Low Power Television/Class A TV

On December 1 of this year, Biennial Ownership Reports are due to be filed at the FCC by all full-power radio and TV stations, commercial and noncommercial, as well as from Class A TV and LPTV operators.  These reports are due every two years.  While the last two biennial reports that had been due in December 2019 and in December 2017 had their deadlines extended to early the next year because of issues with the FCC forms that were at that point still being refined, no such issues are expected this year. In fact, a month ago when the window opened for filing these reports, the FCC released a Public Notice reminding broadcasters of the filing deadline, emphasizing its importance, and issuing this warning that there may well be fines or other penalties for stations that do not timely file this required report:

Consistent with the importance of this information, Commission staff intends to pursue enforcement actions against licensees that fail to file their biennial ownership reports in a timely or complete manner. 

Why does the Commission collect this information?  Biennial ownership information not only keeps track for the public of who owns broadcast properties, but it also allows the Commission to track broadcast ownership.  In recent years, the reports ask for the gender and race/ethnicity of owners of stations (and control parties of noncommercial stations), and the Commission plans to use this information to track industry ownership trends.  This was an issue in the most recent change in the broadcast ownership rules, where the Third Circuit, before being overturned by the Supreme Court, had wanted the FCC to determine the impact of past changes in its ownership rules on minority and female ownership – and the FCC fought back, claiming that it did not have that information (see our article here).  These reports are one way in which such information is supposed to be provided by the FCC.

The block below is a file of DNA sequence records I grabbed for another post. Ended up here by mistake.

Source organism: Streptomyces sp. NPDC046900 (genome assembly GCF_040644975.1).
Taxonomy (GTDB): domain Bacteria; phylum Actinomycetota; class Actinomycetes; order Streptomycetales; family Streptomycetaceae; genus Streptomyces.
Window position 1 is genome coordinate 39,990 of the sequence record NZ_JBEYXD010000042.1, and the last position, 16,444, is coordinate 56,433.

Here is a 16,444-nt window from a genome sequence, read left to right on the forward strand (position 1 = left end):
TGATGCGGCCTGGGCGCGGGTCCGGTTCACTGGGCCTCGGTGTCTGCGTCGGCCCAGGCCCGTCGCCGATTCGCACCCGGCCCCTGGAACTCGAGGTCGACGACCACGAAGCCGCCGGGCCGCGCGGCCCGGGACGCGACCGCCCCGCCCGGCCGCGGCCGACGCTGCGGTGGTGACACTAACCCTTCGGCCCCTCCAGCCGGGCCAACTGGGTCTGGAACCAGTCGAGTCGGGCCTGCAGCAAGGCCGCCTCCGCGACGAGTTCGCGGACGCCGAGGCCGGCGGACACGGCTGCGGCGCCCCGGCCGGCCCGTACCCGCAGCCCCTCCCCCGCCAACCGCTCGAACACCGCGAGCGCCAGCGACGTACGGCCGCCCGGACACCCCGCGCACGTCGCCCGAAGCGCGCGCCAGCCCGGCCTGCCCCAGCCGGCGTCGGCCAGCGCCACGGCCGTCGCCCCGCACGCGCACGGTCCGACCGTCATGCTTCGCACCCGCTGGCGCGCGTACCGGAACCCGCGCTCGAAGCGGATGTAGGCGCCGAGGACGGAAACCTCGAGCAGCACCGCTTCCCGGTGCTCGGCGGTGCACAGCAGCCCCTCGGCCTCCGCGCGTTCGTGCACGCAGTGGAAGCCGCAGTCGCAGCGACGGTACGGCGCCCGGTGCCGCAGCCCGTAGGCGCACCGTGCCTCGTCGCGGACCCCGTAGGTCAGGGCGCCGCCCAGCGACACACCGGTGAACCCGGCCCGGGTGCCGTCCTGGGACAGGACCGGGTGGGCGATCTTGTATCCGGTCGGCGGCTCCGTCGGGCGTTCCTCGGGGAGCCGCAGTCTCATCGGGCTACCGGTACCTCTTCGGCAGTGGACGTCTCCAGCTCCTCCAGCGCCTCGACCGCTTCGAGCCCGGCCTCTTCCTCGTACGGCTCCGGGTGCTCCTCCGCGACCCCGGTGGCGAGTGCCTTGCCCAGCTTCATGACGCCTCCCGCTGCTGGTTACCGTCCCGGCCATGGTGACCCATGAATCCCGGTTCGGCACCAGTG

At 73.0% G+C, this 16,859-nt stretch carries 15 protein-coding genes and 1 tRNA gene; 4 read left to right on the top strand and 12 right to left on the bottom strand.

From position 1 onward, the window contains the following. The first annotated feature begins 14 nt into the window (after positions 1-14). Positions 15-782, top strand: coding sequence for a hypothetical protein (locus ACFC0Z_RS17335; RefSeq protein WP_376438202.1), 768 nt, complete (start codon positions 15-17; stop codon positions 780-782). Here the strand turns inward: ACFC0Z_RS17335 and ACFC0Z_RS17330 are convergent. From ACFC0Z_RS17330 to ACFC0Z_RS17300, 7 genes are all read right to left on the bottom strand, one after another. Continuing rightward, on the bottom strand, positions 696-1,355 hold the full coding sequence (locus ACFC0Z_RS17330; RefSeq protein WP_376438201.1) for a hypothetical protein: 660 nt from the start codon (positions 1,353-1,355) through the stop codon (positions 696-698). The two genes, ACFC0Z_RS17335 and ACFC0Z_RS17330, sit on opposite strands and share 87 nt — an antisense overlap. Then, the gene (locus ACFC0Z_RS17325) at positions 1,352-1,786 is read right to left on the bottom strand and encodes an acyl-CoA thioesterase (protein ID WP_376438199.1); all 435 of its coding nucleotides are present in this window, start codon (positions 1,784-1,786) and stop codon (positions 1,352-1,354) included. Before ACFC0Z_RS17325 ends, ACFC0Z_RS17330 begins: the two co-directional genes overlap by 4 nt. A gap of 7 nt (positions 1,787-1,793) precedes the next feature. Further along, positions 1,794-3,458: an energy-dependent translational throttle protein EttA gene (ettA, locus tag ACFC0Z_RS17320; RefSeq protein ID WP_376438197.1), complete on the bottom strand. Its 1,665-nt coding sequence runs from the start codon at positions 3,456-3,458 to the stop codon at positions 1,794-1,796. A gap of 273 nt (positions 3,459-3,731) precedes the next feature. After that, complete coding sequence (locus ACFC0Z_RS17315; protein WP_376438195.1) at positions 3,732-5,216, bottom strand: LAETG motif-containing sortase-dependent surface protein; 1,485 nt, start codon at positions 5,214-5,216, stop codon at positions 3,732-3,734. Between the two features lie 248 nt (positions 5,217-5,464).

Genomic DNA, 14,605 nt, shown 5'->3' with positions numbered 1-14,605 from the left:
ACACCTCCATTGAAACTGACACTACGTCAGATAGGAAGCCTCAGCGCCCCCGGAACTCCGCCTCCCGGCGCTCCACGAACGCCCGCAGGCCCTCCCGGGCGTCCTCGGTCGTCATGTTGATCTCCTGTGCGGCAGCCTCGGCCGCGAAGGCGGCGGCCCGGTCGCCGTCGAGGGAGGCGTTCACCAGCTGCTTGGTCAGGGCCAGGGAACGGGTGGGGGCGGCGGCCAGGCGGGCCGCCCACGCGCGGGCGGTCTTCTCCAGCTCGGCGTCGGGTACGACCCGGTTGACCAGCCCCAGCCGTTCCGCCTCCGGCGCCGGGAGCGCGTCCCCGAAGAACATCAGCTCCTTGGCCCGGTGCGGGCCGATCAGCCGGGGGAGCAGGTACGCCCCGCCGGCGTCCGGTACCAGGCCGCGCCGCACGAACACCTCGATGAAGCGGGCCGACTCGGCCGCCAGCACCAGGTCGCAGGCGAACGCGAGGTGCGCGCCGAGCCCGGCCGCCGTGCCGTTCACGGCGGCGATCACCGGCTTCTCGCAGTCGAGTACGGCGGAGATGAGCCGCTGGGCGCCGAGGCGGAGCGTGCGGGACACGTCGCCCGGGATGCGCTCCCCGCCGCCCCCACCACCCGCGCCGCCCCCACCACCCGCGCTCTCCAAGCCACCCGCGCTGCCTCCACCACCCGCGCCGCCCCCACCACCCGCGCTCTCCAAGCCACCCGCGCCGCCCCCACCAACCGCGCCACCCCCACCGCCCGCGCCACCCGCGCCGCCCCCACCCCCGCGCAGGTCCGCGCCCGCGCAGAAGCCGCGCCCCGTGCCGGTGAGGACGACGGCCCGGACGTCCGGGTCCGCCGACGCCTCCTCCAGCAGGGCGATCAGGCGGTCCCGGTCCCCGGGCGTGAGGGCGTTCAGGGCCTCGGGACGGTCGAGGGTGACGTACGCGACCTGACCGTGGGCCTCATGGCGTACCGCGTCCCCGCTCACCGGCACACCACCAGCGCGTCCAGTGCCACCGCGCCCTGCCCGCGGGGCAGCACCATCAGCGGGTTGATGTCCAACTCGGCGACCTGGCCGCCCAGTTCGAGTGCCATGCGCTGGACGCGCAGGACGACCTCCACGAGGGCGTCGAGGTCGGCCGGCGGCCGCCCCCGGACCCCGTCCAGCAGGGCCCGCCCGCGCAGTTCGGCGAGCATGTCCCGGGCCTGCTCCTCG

Continue Reading Less than a Month to Go – Reminder to Broadcasters to File Biennial Ownership Reports by December 1 or Potentially Face Penalties

Here are some of the regulatory developments of significance to broadcasters from the last week, with links to where you can go to find more information as to how these actions may affect your operations.